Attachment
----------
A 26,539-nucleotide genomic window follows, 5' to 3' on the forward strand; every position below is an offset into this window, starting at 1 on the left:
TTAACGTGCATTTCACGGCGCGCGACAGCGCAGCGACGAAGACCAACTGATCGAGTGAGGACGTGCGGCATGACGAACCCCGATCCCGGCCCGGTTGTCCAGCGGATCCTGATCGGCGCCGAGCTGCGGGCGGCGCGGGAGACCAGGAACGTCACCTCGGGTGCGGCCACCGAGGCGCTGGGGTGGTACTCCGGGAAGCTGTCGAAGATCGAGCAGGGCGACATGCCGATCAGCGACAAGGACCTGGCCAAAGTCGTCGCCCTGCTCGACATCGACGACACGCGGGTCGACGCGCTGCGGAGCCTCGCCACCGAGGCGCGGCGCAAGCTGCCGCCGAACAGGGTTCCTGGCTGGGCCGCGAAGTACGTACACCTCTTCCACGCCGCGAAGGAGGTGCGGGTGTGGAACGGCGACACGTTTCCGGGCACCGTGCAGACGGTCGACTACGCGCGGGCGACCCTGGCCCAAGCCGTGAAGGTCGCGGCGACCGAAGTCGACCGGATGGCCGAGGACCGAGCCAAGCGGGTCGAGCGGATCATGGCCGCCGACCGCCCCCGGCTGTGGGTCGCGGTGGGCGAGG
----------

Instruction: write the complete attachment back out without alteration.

A 26,539-nucleotide genomic window follows, 5' to 3' on the forward strand; every position below is an offset into this window, starting at 1 on the left:
TTAACGTGCATTTCACGGCGCGCGACAGCGCAGCGACGAAGACCAACTGATCGAGTGAGGACGTGCGGCATGACGAACCCCGATCCCGGCCCGGTTGTCCAGCGGATCCTGATCGGCGCCGAGCTGCGGGCGGCGCGGGAGACCAGGAACGTCACCTCGGGTGCGGCCACCGAGGCGCTGGGGTGGTACTCCGGGAAGCTGTCGAAGATCGAGCAGGGCGACATGCCGATCAGCGACAAGGACCTGGCCAAAGTCGTCGCCCTGCTCGACATCGACGACACGCGGGTCGACGCGCTGCGGAGCCTCGCCACCGAGGCGCGGCGCAAGCTGCCGCCGAACAGGGTTCCTGGCTGGGCCGCGAAGTACGTACACCTCTTCCACGCCGCGAAGGAGGTGCGGGTGTGGAACGGCGACACGTTTCCGGGCACCGTGCAGACGGTCGACTACGCGCGGGCGACCCTGGCCCAAGCCGTGAAGGTCGCGGCGACCGAAGTCGACCGGATGGCCGAGGACCGAGCCAAGCGGGTCGAGCGGATCATGGCCGCCGACCGCCCCCGGCTGTGGGTCGCGGTGGGCGAGG